In his prescient 1992 book, A Nation of Victims: The Decay of the American Character, journalist Charles Sykes estimated that if all groups who claimed to be victimised or discriminated against were added together, they would constitute almost 400 percent of the US population. An in-depth analysis by the psychologist Tana Dineen, in a book tellingly entitled Manufacturing Victims: What the Psychology Industry is Doing to People, shows how the strategy of assuming the role of a victim is disseminated by junk science. And in their 2018 book, The Rise of Victimhood Culture, American sociologists Bradley Campbell and Jason Manning argue that Western cultures of dignity are becoming cultures of victimhood.
Campbell and Manning argue that in a such a culture, victimhood ensures moral and social privileges, and victims are awarded special care and respect. On the other hand, those who were hitherto socially privileged become morally suspect as responsible for the harm done to victims. In the ancient culture of honour, every insult had to be expiated, even if it involved bloodshed or armed conflict, and preferably without recourse to the legal system or the state. The model of such behaviour was the duel. Over time, honour culture was replaced by a culture of dignity, which emphasised the equal and inalienable value of all persons, which cannot be devalued by insult. According to the principles of this culture, grievances should be dealt with by the legal system and social regulations.
However, today that culture of dignity has been replaced by a victim culture, which combines aspects of the cultures of honour and dignity. Those who are part of the victim culture insist upon respect, and are extremely sensitive to its violation. Insults are not trivial matters, and even if they are small and unintentional, they can cause serious conflict. As in a culture of dignity, people generally refrain from violent retribution in favour of intervention by some authority or third party.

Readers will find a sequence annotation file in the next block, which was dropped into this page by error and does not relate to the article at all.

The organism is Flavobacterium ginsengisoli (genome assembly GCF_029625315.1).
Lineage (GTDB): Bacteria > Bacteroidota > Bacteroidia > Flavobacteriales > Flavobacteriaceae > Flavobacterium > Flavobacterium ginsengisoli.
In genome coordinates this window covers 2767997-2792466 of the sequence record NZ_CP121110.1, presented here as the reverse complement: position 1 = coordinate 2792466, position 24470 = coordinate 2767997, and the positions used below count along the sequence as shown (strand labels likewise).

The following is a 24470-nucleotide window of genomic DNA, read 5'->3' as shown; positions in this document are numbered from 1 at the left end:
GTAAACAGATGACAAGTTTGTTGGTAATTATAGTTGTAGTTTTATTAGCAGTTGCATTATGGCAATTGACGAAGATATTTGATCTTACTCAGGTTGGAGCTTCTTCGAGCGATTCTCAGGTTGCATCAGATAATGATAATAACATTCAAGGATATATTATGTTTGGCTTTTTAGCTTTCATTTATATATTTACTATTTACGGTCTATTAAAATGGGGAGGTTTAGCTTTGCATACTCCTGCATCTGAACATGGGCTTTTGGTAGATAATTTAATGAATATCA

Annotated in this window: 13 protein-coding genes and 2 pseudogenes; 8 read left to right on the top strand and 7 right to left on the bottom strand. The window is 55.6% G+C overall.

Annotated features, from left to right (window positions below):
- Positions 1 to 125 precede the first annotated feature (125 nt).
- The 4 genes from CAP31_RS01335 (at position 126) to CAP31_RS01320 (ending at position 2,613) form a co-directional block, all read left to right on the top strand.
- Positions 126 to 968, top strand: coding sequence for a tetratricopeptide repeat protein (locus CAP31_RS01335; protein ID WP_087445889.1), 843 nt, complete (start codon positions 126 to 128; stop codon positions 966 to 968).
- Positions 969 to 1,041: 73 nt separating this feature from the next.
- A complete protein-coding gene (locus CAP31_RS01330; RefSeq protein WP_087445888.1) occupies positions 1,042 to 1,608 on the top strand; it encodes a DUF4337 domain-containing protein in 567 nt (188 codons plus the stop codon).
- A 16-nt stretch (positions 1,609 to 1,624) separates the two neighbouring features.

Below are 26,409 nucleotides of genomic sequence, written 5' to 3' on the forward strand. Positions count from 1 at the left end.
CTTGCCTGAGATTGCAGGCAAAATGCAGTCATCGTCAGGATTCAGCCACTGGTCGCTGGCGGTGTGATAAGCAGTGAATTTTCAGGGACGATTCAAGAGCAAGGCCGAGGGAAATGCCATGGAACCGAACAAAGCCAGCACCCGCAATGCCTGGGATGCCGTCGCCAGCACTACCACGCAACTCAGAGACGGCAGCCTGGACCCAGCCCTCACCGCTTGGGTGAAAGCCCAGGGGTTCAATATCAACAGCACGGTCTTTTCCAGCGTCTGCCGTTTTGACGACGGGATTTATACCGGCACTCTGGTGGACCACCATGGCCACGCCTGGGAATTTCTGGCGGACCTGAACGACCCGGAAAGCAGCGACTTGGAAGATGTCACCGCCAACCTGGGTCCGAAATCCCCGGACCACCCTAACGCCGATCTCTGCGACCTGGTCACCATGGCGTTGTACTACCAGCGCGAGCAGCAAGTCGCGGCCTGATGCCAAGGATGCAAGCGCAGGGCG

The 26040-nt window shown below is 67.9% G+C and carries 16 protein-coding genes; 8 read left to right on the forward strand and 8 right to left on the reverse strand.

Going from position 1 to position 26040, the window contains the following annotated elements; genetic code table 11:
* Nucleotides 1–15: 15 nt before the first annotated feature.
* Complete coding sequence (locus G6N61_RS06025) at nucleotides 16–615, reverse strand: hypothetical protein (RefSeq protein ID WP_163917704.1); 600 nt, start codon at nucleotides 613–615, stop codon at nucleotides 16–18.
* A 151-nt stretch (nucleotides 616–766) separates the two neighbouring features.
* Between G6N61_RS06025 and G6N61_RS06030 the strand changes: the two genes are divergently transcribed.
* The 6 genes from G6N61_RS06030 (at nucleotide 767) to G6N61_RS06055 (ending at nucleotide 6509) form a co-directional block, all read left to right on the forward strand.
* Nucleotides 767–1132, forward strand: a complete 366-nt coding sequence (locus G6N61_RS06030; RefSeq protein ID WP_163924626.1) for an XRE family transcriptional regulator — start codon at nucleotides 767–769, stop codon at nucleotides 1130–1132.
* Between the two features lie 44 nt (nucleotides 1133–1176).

The cultural patterns described determine social hierarchy and status. Brave, strong, and violent people, not their victims, were at the top of the culture of honour. Today, we are witnessing the reversal of that order—the position of victim now ensures privileged status in the social hierarchy and guarantees relative impunity. It is unsurprising that in such a culture people compete to belong to disadvantaged groups.
The victim race and the victim industry
Exploiting the role of victim to obtain support from others in an unjustified way is a manipulation, the widespread use of which has fateful consequences, and not only for those deceived. Those who lose the most are those who really do need support from others. When so many play the victim and compete for that status, the genuinely disadvantaged are lost in the crowd of pretenders, and the omnipresence of the aggrieved and their growing persistence leads to compassion fatigue.
Medical services report that “phoney” sick leave is being granted when mental disorders are offered as the reason for an inability to work. In some countries, it is now the fourth leading cause of incapacity for work. Such exemptions are difficult to diagnose with certainty and do not force patients to stay at home and lie in bed. They are also easy to obtain, because doctors fear the possible consequences of scepticism. But does this kind of sensitivity help those who are really suffering from serious mental illness? In the race for compassion, they may soon have to first convince those jaded by charlatans that they are not also frauds.
An even more serious consequence of victim culture is the appropriation of suffering by politicians and professional groups who aspire to the title of aggrieved and discriminated representatives. This is a clever development of the trick employed by maggots described earlier—politicians “borrow” whole groups of victims to win voters’ support, and then forget about the interests of those victims immediately after the election.
Victimhood presents an opportunity for others to obtain a status higher even than that of victims themselves—after all, can there be any behaviour more noble than the provision of help for the suffering? And so, cohorts emerge—psychologists, psychotherapists, psychiatrists, social engineers, politicians, and activists—with a perverse interest in manufacturing victims and inflaming grievance and resentment.
In 1992, a 79-year-old named Stella Liebeck accidentally scalded herself with a McDonald's coffee. Amazingly, her lawyers managed to convince the court that she was the victim of an irresponsible company, and she was awarded $2.9 million in damages. Inspired by Liebeck’s absurd suit, Colorado humourist Randy Cassingham established a prize named after her, awarded for the most insane, outrageous, or grotesque court verdicts.